Sunday, November 27, 2022

How to Calculate Accrued Vacation Due When Employment Ends

I know accrued vacation has to be paid out at termination, but is there a formula to calculate exactly how much is owed?

Vacation and paid time off (PTO) are considered “vested” benefits under California law, so employees must be paid out all accrued but unused vacation and PTO along with their final wages.

Vacation/PTO payout at termination must be prorated on a daily basis and must be paid at the final rate of pay in effect as of the date of the separation.

Example

The California Labor Commissioner gives this example of how to calculate the daily proration on termination of employment:

An employee who is entitled to three weeks of annual vacation (15 work days entitlement per year x 8 hours/day = 120 hours vacation entitlement per year) who quits on August 7 (the 219th day of the year) without having taken any vacation during the year, who has no vacation carryover from prior years, and whose final rate of pay is $13 per hour, would be entitled to $936 vacation pay upon separation, calculated as follows:

• 219 days (August 7, date of quit) ÷ 365 days/year = 60%

• 60% of 120 hours vacation entitlement = 72 hours vacation earned and accrued through August 7

• Vacation days used = 0

• Vacation earned but not taken at time of separation = 72 hours

• 72 hours x $13/hour = $936 vacation pay due at separation.

Pay Out All Time Accrued

It is important to note that all accrued vacation/PTO must be paid out at termination even if the employee was not yet eligible to actually use the vacation/PTO time.

For example, an employer might have a policy that an employee who begins accruing vacation at the beginning of employment is not permitted to use that vacation time until after six months or a year of continuous service. If that employee quits or is terminated after just a few months of employment, the prorated vacation/PTO balance still must be paid out since it is a vested benefit that belongs to the employee.

Note that sick leave which is kept separate and not combined into any type of PTO plan is not a vested benefit and therefore does not need to be paid out at termination.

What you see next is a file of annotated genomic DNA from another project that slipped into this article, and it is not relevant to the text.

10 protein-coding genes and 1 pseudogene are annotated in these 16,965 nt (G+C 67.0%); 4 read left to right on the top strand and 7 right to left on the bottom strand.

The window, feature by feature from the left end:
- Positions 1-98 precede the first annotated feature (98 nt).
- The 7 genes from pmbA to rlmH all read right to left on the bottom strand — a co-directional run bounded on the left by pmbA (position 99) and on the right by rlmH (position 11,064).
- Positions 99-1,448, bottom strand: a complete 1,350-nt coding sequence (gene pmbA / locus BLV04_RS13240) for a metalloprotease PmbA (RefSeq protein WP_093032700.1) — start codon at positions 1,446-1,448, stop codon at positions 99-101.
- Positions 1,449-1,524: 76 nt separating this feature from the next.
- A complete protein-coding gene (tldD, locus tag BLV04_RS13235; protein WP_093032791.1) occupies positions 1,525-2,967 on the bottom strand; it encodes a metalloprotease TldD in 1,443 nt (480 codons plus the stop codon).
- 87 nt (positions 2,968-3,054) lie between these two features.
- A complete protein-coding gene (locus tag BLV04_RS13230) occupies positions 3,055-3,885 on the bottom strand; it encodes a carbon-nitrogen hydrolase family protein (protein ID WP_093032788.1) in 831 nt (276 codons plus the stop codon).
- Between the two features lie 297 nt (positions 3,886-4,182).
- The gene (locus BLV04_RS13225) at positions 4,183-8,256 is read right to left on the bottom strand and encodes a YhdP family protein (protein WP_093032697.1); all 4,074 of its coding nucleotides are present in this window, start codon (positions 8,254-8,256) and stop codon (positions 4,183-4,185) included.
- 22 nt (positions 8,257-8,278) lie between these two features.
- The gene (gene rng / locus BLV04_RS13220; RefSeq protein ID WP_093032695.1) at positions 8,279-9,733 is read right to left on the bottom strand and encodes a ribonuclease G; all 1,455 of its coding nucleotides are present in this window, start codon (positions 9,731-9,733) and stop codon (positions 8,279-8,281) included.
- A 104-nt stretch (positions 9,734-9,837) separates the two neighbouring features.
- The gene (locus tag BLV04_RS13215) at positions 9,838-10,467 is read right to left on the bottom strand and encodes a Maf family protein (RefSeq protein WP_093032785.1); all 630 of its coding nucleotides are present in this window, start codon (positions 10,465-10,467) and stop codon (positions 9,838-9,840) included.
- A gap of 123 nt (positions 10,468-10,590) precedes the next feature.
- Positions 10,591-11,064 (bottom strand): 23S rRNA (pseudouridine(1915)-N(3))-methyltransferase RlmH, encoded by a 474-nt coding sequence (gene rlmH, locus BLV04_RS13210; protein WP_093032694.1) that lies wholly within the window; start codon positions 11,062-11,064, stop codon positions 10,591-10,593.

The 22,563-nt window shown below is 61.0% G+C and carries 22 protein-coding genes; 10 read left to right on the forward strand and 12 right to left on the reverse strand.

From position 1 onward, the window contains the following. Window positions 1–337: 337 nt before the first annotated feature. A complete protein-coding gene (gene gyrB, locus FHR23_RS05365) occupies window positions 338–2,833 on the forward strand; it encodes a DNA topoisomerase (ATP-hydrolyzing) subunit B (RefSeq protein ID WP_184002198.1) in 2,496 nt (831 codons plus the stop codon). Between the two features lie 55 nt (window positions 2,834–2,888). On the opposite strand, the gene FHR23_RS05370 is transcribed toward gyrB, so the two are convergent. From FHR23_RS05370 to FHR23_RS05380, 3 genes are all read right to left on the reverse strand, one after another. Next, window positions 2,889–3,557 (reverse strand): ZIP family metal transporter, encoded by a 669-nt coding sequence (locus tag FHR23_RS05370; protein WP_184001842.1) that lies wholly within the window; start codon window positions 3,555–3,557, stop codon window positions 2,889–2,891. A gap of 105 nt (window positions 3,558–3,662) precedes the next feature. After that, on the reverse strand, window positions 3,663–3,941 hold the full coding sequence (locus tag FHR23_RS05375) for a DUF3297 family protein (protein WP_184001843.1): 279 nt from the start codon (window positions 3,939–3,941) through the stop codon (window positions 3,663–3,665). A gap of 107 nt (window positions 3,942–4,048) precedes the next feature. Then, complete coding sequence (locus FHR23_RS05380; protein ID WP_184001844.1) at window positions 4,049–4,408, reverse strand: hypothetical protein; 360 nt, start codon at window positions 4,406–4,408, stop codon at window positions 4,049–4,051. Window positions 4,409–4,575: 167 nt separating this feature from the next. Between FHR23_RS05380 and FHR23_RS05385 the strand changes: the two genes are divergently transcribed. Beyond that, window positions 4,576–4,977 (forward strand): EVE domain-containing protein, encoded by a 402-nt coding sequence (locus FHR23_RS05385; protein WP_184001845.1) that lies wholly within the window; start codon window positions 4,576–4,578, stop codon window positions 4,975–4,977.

The Labor Law Helpline is a service to California Chamber of Commerce preferred and executive members. For expert explanations of labor laws and Cal/OSHA regulations, not legal counsel for specific situations, call (800) 348-2262 or submit your question at www.hrcalifornia.com.

Staff Contact: Ellen Savage

Ellen Savage
Ellen Savage
Ellen Savage joined the CalChamber in 1990 and currently serves as an HR adviser. She has been assisting employers on the Helpline since 1993. She was the editor of eight editions of the California Labor Law Digest and author of the CalChamber's California Hiring to Termination Guide. Her experience also includes practicing at a large Sacramento law firm and presenting at dozens of employment law seminars statewide. She holds a J.D. from Lincoln Law School.

Related Articles

Employee Arrested While Off Duty? Proceed Cautiously; Gather Facts

One of our employees did not show up for work yesterday and failed to call or otherwise notify us of his absence. We have a no-call/no-show/no-job policy. Another employee told us that the missing...

California Holiday Pay, Time Off Rules

In Episode 140 of The Workplace podcast, CalChamber employment law experts Matthew Roberts and Bianca Saad discuss California holiday wage and hour issues, including holiday pay, policy best practices, employees calling out sick, and...

Required Use of Paid Vacation Instead of Unpaid Time Off Generally OK

My employee asked for a few days off for a vacation with her family, but wants to take it unpaid rather than using the vacation time she has accrued. Can I require her to...